What is considered preventative care for dogs?

At La Cumbre Animal Hospital, we consider preventative care a yearly wellness exam where we can evaluate a patient's overall health & wellbeing. Your pup's general wellness is considered through both your vet performing a nose-to-tail physical examination and discussing your pup's lifestyle. These exams allow your veterinarian to make yearly recommendations for care & treatment that best suit your individual dog. Our goal is to catch any potential health issues ahead of time and keep your pup in tip-top shape!

What information does my veterinarian need to know about my dog’s lifestyle before providing preventive care recommendations?

Your vet wants to know everything about your dog's day-to-day routine! This includes whether or not they are exposed to other dogs & wildlife through boarding, daycare, and the great outdoors, as this will determine recommended vaccines & parasite prevention. Your vet is also reviewing your dog's diet, exercise, and general behavior. All of this information allows your vet to determine how to keep your pup happy & healthy!

Tri-color Australian Shepherd that looks like they're smiling.

What recommendations will my veterinarian make when it comes to my dog’s preventive care plan?

- Brushing teeth: Our vets recommend brushing your dog's teeth as the gold standard of dental care. However, they are aware that some pup's won't allow for daily or weekly tooth brushing, so our office carries a variety of dental chews - including Oravet & pressed rawhide Enzymatic chews - to help keep your dog's teeth clean.

- Exams: We recommend that all dogs be seen at least once a year while they are healthy (i.e. not experiencing an acute illness, issue, or disorder) to receive a thorough physical examination, allowing their veterinarian to recognize any changes in their physical & behavioral health. By the age of 8 years old, a dog is a considered a senior and we recommend that they are seen bi-annually to maintain the best wellness possible.

- Exercise: Every dogs' needs are different and exercise is no exception! At your pup's check-up, your vet will help determine the right amount of exercise for their lifestyle. This is especially true for any changes you've seen in your pup's mobility & comfort.

- Feed a quality diet: Our doctors are well trained in dog dietary needs and can recommend an appropriate diet for your pup's breed, age, and lifestyle. All of our doctors recommend against grain-free diets, as they have been linked to heart disease.

- Flea, tick, & HW prevention: We recommend parasite prevention for all dogs - whether it be internal, external, or both depends on your pup's lifestyle. In Santa Barbara's temperate climate, flea, tick, & mosquito season is year round, so having your dog on a monthly preventative that protects them from these parasites reduces their risk of receiving a parasite-transmitted disease.

- Healthy weight: Your vet will perform a Body Condition Score and get an updated weight at your pup's annual exam, which will allow them to make any recommendations on diet, weight loss, and exercise based on your dog's breed, age, and overall lifestyle.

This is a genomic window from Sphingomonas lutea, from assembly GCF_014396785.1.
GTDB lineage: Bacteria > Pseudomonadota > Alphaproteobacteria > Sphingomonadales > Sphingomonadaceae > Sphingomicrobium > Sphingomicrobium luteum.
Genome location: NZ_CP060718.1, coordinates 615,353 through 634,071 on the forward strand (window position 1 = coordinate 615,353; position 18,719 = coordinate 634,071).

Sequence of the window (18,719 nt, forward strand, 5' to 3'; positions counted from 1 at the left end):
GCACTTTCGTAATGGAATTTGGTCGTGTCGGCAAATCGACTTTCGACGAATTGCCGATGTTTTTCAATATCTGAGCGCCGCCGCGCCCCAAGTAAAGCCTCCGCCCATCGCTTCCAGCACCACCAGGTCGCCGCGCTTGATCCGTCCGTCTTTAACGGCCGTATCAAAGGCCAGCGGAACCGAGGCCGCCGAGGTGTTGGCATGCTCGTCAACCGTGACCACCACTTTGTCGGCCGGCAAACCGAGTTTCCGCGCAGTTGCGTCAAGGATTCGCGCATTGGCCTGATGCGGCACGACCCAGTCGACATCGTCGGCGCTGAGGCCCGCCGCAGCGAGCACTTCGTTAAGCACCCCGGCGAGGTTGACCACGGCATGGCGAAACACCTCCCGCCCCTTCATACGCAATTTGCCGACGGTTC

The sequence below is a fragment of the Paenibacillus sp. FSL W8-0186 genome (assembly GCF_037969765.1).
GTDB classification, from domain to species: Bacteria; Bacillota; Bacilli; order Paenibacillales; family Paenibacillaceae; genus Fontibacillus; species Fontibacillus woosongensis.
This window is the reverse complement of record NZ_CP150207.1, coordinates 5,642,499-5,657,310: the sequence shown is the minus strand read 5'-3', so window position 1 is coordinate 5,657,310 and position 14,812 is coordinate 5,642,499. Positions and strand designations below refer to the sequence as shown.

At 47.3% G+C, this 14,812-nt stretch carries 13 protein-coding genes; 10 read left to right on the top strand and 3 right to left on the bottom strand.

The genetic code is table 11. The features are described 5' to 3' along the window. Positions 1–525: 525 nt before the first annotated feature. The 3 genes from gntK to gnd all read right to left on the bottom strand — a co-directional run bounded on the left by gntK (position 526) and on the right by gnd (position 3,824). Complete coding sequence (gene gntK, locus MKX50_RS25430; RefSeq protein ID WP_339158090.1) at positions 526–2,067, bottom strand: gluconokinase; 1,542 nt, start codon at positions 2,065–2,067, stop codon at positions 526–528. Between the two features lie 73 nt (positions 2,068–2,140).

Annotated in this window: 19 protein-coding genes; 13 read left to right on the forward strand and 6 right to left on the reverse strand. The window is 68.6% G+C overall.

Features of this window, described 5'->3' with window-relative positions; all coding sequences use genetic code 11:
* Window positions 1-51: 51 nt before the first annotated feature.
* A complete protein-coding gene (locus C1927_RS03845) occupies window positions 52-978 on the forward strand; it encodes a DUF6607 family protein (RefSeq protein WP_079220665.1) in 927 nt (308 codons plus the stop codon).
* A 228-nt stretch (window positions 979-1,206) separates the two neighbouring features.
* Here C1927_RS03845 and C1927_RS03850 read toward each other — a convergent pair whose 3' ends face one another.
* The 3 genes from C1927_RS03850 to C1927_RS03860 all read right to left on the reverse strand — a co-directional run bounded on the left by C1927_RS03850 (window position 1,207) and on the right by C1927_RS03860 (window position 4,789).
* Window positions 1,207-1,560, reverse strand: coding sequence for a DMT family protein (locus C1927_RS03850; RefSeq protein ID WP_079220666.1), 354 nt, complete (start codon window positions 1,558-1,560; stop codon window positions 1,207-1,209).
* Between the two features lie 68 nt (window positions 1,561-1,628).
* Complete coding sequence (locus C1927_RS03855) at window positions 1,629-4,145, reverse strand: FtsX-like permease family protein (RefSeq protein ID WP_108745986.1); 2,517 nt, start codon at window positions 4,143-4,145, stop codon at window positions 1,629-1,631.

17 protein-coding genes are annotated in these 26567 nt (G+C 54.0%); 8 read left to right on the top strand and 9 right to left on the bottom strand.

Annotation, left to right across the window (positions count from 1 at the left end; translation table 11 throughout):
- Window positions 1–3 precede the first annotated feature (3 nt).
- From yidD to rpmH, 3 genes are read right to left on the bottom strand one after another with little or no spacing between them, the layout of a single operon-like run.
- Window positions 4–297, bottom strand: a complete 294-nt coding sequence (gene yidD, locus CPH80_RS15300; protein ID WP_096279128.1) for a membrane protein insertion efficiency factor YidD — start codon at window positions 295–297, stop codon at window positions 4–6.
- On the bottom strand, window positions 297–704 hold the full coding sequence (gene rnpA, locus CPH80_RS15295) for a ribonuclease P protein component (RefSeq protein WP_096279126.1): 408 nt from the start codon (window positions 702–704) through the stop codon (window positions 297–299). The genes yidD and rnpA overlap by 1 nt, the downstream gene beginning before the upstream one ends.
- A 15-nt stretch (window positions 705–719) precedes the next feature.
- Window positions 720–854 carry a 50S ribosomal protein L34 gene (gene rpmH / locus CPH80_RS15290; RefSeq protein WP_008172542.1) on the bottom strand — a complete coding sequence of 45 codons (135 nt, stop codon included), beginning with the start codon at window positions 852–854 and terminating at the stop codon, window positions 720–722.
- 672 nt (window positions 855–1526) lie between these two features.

- Microchipping: A microchip is a tiny computer chip, about the size of a rice grain, programmed with an identification number. Once a dog is injected with a chip, it can be identified throughout its life with this one-of-a-kind number. A microchip allows your dog to be identified if they are found in the event they escape & become lost, which is why we recommend them for all of our patients. If you've recently (or not recently!) moved, your vet can relay to you how to update your pet's microchip information.

- Spay or neuter: Our office sees spaying & neutering as a cornerstone in responsible dog ownership. While not required by law, spaying female dogs & neutering male dogs protects them from preventable (and potentially lethal) diseases & behaviors. Spaying reduces female dog's chance of breast cancer & prevents pyometra (a deadly infection of the uterus.) Neutering reduces aggression, the desire to roam, and prevents testicular cancer.

- Tests: For all dogs - from puppies to seniors - we recommend a yearly blood parasite panel, which checks for Heartworm disease, Lyme disease, Ehrlichia bacteria, & Anaplasmosis bacteria. After 8 years old, we recommend fasted Comprehensive Senior lab work once a year to identify anything new internally that requires treatment. Lab work tells us a lot about how a dog is doing and is a crucial tool for keeping your pup happy & healthy.

- Vaccinations: Your vet will recommend a vaccination regimen that's compatible with your dog's lifestyle. Our office considers the Rabies & Distemper-Parvo (DAPP) vaccines as the core vaccinations for all dogs; a dog is required by law to stay up to date on their Rabies vaccine unless otherwise medically indicated by your vet. If your dog is frequently outdoors - in your yard, on walks, or even hiking - we recommend they be up to date on their Leptospirosis vaccine, which is a zoonotic disease that is passed through water contaminated by infected wildlife urine. If your pup is frequently around other dogs - such as at dog parks, off-leash beaches, or day care/boarding - it's recommended that a Bordetella vaccine & Influenza vaccine be updated yearly.

Orange & cream dog wearing a leopard print bandana facing viewer.

What are the most common dog health conditions that can be prevented with a good wellness plan?

Distemper, Parvo, and Rabies are all deadly diseases that are easily prevented with up to date preventative care. External & internal parasites such as fleas, ticks, and intestinal worms can all be prevented by keeping your pup up to date on their parasite preventatives.

If you have questions regarding dog preventive care, give us a call. We’re always here for you!

Header photo by Snapium Photography